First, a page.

The horrific terror attacks in Oslo some weeks ago provided a valuable lesson for journalists. Almost as soon as the attacks took place, journalists throughout the world rushed to place blame on Al Qaeda. Jennifer Rubin, a conservative blogger at the Washington Post known for her extreme views on Israeli politics, wrote that the attacks were committed by Al-Qaeda terrorists and used them to attack President Barak Obama’s foreign policy objectives in Iraq and Afghanistan. Her piece was left unchanged on the Washington Post website for a full 24 hours despite evidence that the perpetrator of the attack was, in fact, a right wing Christian fanatic not connected to Al-Qaeda.
Yesterday morning, Israel was rocked by a triple terror attack which left eight people dead and moved the country to a state of high alert. Within hours of the attack, Israel began a series of aggressive airstrikes on targets in the Gaza Strip, claiming that they were reprisal attacks against the Palestinian leadership who gave the order for the Eilat operations. However, Israeli officials and their spokespeople in the media failed to provide factual evidence clearly proving responsibility. The airstrikes killed a number of senior operatives in the Popular Resistance Committees (PRC), a terror group with weak links to Hamas, as well as civilians including at least one child. The speed at which Israel began airstrikes in Gaza without providing factual evidence of PRC’s involvement raises questions concerning the existence of a premeditated Israeli plan to launch a summer offensive against the population of Gaza. For the record, Hamas has publicly stated numerous times in the past 24 hours that it had nothing to do with the terror attacks in Eilat.
Despite uncertainty over those responsible for the attacks yesterday, Israeli journalists were quick to pass on government hearsay as fact. Barak Ravid, diplomatic correspondent for Haaretz, rushed to place responsibility on the PRC for the terror attacks on his Twitter feed. When I asked him to provide factual proof for his claim other than citing anonymous sources, he responded, “This is what I know from my sources. You can choose to believe or not to, like every article I publish in Haaretz.”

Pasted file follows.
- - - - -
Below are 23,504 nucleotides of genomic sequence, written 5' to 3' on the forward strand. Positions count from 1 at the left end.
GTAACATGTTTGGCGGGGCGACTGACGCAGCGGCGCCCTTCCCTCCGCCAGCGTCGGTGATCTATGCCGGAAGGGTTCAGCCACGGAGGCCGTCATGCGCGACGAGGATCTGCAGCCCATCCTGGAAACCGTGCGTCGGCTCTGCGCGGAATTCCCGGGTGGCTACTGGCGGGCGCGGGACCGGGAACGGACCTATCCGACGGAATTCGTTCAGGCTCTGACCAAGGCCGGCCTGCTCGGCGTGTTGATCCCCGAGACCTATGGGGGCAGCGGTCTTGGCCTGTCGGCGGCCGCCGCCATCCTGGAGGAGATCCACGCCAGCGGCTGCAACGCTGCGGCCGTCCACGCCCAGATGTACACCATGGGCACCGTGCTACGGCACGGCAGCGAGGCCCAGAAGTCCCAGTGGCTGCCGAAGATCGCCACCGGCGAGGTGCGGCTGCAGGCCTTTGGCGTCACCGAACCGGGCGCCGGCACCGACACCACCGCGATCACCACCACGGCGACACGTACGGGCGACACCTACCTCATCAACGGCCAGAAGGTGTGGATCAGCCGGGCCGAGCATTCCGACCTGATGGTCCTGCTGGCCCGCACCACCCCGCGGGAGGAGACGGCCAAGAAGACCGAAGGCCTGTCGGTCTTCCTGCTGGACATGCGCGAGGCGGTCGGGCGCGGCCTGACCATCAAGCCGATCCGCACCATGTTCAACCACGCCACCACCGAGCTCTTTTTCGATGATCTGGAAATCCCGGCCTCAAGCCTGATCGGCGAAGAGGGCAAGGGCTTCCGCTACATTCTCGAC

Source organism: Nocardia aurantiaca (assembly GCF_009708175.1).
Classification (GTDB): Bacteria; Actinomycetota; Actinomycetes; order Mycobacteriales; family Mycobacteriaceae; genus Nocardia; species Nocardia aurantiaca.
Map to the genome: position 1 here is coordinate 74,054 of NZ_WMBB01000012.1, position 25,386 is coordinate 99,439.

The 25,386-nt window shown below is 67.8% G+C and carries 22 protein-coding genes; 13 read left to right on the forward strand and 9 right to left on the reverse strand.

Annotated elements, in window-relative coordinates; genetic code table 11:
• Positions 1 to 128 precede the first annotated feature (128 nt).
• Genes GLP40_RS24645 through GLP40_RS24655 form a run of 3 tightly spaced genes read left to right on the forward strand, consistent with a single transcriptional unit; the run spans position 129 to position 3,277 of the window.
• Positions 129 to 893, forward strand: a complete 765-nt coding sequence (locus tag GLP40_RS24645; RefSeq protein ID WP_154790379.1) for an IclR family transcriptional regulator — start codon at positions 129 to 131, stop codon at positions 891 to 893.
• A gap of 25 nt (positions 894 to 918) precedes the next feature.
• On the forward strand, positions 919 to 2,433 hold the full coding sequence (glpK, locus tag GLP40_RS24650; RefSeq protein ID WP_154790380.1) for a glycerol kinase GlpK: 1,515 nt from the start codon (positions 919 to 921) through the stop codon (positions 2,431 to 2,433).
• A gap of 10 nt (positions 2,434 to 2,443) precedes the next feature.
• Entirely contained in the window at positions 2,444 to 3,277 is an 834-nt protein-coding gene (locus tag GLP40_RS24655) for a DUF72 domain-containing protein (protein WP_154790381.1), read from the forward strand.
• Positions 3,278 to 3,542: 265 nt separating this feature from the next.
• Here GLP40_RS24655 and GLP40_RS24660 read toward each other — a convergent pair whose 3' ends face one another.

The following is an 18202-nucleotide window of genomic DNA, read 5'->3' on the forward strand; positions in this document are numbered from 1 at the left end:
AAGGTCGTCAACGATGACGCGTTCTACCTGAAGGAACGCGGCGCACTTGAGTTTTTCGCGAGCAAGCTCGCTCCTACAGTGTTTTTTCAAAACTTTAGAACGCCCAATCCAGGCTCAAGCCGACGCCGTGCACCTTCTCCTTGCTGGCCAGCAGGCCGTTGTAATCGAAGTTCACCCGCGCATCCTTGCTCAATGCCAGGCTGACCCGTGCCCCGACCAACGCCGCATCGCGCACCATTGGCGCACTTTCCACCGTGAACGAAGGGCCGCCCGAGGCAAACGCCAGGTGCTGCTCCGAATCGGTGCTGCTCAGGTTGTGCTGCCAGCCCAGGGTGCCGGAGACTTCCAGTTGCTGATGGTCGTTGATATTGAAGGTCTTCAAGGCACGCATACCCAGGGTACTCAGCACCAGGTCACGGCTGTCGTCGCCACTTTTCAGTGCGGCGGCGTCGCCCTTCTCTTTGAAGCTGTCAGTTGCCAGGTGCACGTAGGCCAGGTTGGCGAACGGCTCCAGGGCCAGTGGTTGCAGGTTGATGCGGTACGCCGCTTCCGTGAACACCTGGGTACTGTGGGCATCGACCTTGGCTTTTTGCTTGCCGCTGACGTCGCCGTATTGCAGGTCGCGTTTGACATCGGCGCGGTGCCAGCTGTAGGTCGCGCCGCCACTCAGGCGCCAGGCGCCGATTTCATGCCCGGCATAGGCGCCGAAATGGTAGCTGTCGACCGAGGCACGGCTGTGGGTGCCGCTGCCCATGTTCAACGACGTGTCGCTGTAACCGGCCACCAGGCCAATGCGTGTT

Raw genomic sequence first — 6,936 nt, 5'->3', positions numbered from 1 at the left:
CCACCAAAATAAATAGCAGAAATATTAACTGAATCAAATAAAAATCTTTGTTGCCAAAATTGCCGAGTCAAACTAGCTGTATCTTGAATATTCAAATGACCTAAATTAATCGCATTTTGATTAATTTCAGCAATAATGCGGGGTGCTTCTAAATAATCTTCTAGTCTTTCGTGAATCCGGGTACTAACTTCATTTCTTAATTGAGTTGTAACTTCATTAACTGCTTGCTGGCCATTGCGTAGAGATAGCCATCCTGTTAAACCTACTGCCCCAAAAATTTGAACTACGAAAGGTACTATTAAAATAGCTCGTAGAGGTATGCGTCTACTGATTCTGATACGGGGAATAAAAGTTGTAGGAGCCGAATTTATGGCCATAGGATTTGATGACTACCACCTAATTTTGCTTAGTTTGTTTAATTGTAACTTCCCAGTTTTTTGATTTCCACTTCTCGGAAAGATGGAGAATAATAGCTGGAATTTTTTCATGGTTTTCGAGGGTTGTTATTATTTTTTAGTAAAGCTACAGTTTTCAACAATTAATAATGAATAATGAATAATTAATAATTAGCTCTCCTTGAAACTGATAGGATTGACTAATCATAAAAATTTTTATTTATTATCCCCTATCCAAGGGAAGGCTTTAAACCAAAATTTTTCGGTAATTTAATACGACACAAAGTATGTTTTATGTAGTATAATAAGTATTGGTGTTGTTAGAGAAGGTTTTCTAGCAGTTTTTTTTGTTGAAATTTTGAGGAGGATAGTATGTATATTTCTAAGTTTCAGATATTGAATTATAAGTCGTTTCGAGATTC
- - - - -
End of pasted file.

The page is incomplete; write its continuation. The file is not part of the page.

Shouldn’t one evaluate Ravid’s reports and claims based on the factual material which he presents? Since when does “belief” play a central role in a reporter’s credibility on specific military issues? Without knowing Ravid’s sources, it is difficult to ‘believe’ and judge them on their credibility. Ravid was not alone in placing blame on PRC as most of the international media outlets adopted the Israeli government line.
In recent months, Ravid has relied on unsubstantiated Israeli government sources for pieces which amount to glorified hearsay without basis in reality. Earlier this summer Ravid wrote a piece propagating Israeli government rumors that activists on board this year’s flotilla “may be bringing chemical substances on the ships to use against Israeli soldiers to prevent them from boarding the ships.”
Oslo should be a warning that rushing to place blame on a group for a horrific terror act without factual proof reflects poor journalistic ethics. In the Israeli context, placing blame on the PRC effectively legitimatizes Israeli airstrikes on Gaza. At the time of this writing there has been no claim of responsibility and the only proof that PRC is behind these terror attacks comes from Israeli government officials who do not cite any specific or verifiable source. The PRC very well might be behind these attacks but the “shoot first, ask questions later” principle, accepted as mantra in Israel, often results in the loss of innocent life and should not be a fixture of Israeli journalistic ethics.
The Jerusalem Post is reporting that the PRC has praised the Eilat terror attack but denied responsibility in carrying it out. Speaking with the AFP, a PRC spokesman in Gaza said, “”The occupation wants to pin this operation on us in order to escape its own internal problems.” Israel maintains that the PRC is responsible for the attacks but has yet to release any verifiable proof connecting the Gaza based group to the attack which has so far claimed eight lives.
Read more about the Eilat terror attacks: